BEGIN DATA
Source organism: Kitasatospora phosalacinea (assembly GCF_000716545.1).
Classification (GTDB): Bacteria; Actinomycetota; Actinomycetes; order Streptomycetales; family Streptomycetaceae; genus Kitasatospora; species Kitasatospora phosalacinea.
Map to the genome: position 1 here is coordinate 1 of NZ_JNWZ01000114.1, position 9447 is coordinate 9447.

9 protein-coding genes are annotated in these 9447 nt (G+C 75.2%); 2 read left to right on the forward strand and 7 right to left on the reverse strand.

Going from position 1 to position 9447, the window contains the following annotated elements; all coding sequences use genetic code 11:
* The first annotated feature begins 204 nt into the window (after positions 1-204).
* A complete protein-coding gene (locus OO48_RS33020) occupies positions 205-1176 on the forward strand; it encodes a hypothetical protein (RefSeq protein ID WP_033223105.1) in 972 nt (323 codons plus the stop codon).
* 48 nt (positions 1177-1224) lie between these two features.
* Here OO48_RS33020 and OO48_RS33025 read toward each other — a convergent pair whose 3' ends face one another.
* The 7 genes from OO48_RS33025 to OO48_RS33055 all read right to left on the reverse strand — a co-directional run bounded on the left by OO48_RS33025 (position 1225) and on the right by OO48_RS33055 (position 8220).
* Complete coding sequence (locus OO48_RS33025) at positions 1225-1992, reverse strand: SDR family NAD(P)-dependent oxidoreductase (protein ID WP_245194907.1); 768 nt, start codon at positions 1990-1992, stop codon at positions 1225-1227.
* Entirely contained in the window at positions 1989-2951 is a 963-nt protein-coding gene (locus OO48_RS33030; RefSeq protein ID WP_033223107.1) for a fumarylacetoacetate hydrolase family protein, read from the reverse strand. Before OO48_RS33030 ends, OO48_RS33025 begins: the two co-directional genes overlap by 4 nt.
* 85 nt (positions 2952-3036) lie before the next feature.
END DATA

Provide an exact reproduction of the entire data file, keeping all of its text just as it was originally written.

Source organism: Kitasatospora phosalacinea (assembly GCF_000716545.1).
Classification (GTDB): Bacteria; Actinomycetota; Actinomycetes; order Streptomycetales; family Streptomycetaceae; genus Kitasatospora; species Kitasatospora phosalacinea.
Map to the genome: position 1 here is coordinate 1 of NZ_JNWZ01000114.1, position 9447 is coordinate 9447.

9 protein-coding genes are annotated in these 9447 nt (G+C 75.2%); 2 read left to right on the forward strand and 7 right to left on the reverse strand.

Going from position 1 to position 9447, the window contains the following annotated elements; all coding sequences use genetic code 11:
* The first annotated feature begins 204 nt into the window (after positions 1-204).
* A complete protein-coding gene (locus OO48_RS33020) occupies positions 205-1176 on the forward strand; it encodes a hypothetical protein (RefSeq protein ID WP_033223105.1) in 972 nt (323 codons plus the stop codon).
* 48 nt (positions 1177-1224) lie between these two features.
* Here OO48_RS33020 and OO48_RS33025 read toward each other — a convergent pair whose 3' ends face one another.
* The 7 genes from OO48_RS33025 to OO48_RS33055 all read right to left on the reverse strand — a co-directional run bounded on the left by OO48_RS33025 (position 1225) and on the right by OO48_RS33055 (position 8220).
* Complete coding sequence (locus OO48_RS33025) at positions 1225-1992, reverse strand: SDR family NAD(P)-dependent oxidoreductase (protein ID WP_245194907.1); 768 nt, start codon at positions 1990-1992, stop codon at positions 1225-1227.
* Entirely contained in the window at positions 1989-2951 is a 963-nt protein-coding gene (locus OO48_RS33030; RefSeq protein ID WP_033223107.1) for a fumarylacetoacetate hydrolase family protein, read from the reverse strand. Before OO48_RS33030 ends, OO48_RS33025 begins: the two co-directional genes overlap by 4 nt.
* 85 nt (positions 2952-3036) lie before the next feature.